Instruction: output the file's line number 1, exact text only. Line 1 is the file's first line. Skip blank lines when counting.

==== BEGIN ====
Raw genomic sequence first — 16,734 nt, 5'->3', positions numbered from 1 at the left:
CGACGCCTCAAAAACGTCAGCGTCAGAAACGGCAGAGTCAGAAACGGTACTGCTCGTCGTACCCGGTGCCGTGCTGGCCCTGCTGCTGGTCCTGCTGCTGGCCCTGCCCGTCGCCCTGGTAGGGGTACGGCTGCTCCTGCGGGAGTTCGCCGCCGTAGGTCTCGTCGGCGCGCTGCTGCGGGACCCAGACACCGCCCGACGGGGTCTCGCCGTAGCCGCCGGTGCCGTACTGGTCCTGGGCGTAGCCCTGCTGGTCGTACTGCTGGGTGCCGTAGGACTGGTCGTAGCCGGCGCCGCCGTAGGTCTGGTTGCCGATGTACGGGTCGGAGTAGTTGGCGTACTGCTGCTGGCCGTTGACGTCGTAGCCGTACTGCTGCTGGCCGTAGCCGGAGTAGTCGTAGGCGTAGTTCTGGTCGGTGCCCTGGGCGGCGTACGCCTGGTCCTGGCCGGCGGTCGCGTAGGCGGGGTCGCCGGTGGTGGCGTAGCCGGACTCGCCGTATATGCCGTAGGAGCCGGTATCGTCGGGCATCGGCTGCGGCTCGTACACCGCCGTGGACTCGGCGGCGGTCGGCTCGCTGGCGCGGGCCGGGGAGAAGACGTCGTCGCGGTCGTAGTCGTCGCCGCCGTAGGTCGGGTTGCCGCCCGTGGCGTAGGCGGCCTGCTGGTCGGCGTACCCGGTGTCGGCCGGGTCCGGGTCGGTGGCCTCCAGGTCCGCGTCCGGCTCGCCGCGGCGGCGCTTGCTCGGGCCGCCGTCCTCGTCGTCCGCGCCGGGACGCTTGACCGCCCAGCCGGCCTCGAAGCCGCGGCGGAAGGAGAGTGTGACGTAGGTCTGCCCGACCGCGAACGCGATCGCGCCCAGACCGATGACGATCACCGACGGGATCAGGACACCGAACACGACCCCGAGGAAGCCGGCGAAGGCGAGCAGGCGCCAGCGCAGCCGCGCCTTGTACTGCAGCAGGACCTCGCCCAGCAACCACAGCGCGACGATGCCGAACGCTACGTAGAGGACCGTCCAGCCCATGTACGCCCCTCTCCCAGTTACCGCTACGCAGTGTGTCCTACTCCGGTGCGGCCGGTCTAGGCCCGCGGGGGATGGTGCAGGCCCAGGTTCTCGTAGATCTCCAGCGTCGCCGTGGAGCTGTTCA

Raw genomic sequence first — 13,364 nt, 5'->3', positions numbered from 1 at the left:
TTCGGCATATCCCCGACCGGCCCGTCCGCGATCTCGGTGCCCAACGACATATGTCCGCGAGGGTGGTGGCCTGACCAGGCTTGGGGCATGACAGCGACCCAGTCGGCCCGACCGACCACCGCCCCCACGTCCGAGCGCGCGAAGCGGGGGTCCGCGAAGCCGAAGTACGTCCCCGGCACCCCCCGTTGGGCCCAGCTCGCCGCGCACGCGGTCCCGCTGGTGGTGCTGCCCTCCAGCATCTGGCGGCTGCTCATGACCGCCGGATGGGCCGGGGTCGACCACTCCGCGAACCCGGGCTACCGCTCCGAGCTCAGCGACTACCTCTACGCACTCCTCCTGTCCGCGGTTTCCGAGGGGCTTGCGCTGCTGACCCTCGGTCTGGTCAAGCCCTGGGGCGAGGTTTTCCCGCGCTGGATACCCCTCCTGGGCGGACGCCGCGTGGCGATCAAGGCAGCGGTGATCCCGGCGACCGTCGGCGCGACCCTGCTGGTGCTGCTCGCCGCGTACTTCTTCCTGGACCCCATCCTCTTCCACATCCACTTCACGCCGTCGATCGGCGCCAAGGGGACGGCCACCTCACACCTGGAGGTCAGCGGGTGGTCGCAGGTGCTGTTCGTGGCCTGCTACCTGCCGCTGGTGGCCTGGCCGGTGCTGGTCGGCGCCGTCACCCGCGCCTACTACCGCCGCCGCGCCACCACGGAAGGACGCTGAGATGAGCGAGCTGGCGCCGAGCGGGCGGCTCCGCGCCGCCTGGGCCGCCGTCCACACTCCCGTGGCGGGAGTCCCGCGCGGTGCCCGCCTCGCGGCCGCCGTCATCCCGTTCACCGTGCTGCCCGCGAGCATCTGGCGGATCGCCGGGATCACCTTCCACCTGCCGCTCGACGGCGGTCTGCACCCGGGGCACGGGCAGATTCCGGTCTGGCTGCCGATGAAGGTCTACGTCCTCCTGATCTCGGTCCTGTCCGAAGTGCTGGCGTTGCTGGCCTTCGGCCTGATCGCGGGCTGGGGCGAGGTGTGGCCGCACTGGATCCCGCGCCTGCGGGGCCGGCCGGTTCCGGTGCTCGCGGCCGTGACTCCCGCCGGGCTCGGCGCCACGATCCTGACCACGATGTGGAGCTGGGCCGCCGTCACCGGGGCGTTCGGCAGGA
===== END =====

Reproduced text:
Raw genomic sequence first — 16,734 nt, 5'->3', positions numbered from 1 at the left: